IBPS Score Calculation Method for IPBS Exams 2020

IBPS conducts several banking exams like IBPS PO and IBPS Clerk every year. The results are published through the IBPS Website and the cut-off is also published around the same time. But the time in-between is very frustrating and stressful for the candidates in anticipation of their score. However, if you know the method of calculating the score, you can guess about your performance right after giving the exam. IBPS follows the method of normalizing the score for all the exams that it conducts- IBPS PO, IBPS Clerk, and IBPS RRB. In this article, we will explain the method of marks calculation used by IBPS and how it is useful for the aspirants in the long run.

IBPS calculates the marks of the candidates through a method called normalization which helps to get a rounded-up figure. Since the exam is conducted over days and has multiple shifts and the question paper varies from one shift to another, normalization helps to balance the score and assist in fair evaluation. This method is followed for prelims as well as mains of all the exams. Since the difficulty level varies from one shift to another, this method sets a common ground for evaluation.

**Check IBPS PO Pattern & Syllabus**

The normalization method is used by IBPS to keep the scoring method fair for all candidates. Hence, even if certain shifts of the exam witness an unexpectedly tough paper, they will have a better chance of qualifying through this method. The following are a few advantages associated with normalization of marks which are the primary reason behind its use by IBPS:

- The first assumption made for normalization of marks is that the candidates across all the shifts of the exam have similar abilities.
- The number of candidates appearing in the exam conducted by IBPS in large shifts is randomly done.

The score is calculated using the normalized formula and can be corrected up to five places. The following is the formula and the process of marks normalization used by IBPS:

The following are the depictions as represented by the formula-

- Mij is the normalized marks of jth candidate of the Ith shift.
- M gt is the average marks secured by the top 0.1 % candidates in all the shifts. The number of students will be rounded up.
- Mgq is the sum of the mean and the standard deviation marks acquired by the candidate taking all the shifts into consideration.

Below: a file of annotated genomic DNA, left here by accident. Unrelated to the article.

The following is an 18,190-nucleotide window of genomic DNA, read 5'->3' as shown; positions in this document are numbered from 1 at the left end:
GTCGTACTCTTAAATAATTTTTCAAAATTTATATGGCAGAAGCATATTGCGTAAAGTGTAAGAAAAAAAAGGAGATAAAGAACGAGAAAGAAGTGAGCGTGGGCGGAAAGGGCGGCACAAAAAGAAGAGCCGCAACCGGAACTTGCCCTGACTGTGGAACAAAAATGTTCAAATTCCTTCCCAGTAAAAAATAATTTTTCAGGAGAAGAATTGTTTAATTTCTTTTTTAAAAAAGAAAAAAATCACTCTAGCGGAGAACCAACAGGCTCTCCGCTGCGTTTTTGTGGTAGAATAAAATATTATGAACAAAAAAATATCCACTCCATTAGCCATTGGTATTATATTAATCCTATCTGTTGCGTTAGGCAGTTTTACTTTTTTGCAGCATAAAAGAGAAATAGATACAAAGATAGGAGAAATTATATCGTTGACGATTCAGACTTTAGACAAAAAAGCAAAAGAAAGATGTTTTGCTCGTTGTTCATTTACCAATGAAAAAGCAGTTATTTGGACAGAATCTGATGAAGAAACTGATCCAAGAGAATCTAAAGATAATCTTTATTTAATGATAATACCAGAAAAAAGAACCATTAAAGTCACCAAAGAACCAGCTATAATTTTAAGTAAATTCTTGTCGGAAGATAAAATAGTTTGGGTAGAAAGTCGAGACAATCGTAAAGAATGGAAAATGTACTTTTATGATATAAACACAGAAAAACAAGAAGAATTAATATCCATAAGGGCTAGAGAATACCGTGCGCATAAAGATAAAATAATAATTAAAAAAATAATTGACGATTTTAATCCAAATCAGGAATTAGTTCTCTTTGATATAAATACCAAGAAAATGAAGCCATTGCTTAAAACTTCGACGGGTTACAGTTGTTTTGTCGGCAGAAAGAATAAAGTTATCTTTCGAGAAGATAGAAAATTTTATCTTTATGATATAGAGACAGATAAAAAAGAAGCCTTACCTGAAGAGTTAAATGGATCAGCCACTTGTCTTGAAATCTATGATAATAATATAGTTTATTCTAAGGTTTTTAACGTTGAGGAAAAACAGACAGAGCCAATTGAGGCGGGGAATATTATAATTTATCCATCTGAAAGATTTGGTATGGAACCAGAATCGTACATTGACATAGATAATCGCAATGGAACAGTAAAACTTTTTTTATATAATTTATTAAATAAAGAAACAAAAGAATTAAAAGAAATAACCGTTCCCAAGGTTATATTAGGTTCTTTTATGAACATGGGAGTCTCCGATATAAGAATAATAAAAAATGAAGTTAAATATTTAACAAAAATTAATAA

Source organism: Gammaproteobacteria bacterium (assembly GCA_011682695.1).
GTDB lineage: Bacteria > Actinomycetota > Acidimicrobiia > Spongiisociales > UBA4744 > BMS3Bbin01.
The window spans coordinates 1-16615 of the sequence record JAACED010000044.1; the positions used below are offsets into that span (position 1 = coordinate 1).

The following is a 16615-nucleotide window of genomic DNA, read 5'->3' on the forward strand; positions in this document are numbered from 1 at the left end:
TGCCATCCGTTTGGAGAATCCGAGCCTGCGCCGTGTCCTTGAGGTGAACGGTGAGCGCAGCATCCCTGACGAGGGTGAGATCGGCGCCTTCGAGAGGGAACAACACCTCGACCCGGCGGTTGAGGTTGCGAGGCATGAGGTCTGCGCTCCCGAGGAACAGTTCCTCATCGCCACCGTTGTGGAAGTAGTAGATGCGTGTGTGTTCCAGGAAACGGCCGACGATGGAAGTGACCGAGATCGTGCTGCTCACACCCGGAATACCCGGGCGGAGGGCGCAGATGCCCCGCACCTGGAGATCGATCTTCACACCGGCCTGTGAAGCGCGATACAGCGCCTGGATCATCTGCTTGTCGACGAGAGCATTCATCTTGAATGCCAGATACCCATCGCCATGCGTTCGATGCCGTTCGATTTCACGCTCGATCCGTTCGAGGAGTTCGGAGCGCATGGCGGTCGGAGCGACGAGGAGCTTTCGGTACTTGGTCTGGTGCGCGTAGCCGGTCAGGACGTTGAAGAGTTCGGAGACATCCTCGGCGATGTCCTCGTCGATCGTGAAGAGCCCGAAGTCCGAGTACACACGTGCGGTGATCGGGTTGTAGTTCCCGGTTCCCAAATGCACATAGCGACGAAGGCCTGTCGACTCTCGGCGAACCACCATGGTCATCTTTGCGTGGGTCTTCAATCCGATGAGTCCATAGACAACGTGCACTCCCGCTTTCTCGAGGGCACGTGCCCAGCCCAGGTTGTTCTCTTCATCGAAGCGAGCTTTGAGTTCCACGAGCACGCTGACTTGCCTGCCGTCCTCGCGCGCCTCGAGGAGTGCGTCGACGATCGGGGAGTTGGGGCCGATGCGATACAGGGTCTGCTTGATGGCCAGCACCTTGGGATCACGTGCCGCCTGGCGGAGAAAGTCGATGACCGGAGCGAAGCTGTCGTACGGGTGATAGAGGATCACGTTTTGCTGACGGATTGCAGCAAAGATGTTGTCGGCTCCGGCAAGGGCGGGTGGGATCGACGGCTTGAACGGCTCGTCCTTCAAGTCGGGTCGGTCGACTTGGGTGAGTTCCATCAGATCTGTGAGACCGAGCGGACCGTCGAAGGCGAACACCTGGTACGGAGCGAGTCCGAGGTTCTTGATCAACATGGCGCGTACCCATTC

- Mti represents the average marks of the top 0.1 % students in the i-shift.
- Miq represents the sum of the mean marks and deviation of the i-th shift.
- Mij is the actual marks obtained by the j-th candidate of the i-th shift.
- M gmq is the sum of the mean marks of the candidate in the shift with the maximum mean and the standard deviation of the marks of candidates in the exam, considering all the shifts.

- The candidates from august 11, shift 2 get 142 marks.
- The average marks of the top 0.1% of students from all the sessions is 191.
- 131 turns out to be the sum of the mean and the standard deviation or cut-off of marks from all the sessions.
- The average marks of the top 0.1 percent of students from august 11, shift 2 is 185.
- Sum of the mean and the standard deviation for august 11, shift 2 is 129.
- Hence, normalization of the marks will be= (60/56)x 13+129=142.92

- The equi-percentile method will be used for normalizing the corrected score obtained by each candidate of each different session.
- The score taken for the calculation can be up to two decimal places.
- The cut-off percentile will be specified keeping the number of vacancies available in mind.
- The exam structure is taken into consideration and the equi-percentile method is applied to it for preparing the final merit list of the exam. For IBPS PO, the method is applied to the total score obtained by the candidates after the interview. In the case of IBPS clerk, only the marks of mains are normalized.

**Check **IBPS PO Application & Registration

The IBPS publishes a detailed cut-off and marks calculation process for every exam to provide a clarified idea and maintain transparency. According to this note, the maximum standard score is 50 marks and the qualifying standard score for general is 24 and for reserved categories is 21.

- The first is the corrected score that is derived by the marks for the total number of correct answers minus the negative marks for the wrong answers.
- The equated score comes from the conversion of the corrected score to normalized score after taking into consideration the level of the test difficulty.
- The final standardized score is acquired through the linear conversion of the equated score.

**So far the lowest total weighted score or TWS or the cut-off for IBPS PO and Clerk was in 2011. For general candidates, it was 120 and for all others, it was 105.**

When you are aware of the marks calculation methods, you can easily get an idea about whether you have aced the papers if you know the method of calculating and normalizing your IBPS Score. We hope this information is helpful to you and helps you to quickly figure out your performance in the upcoming IBPS exams 2020 and wish you all the best!

*The article might have information for the previous academic years, please refer the official website of the exam.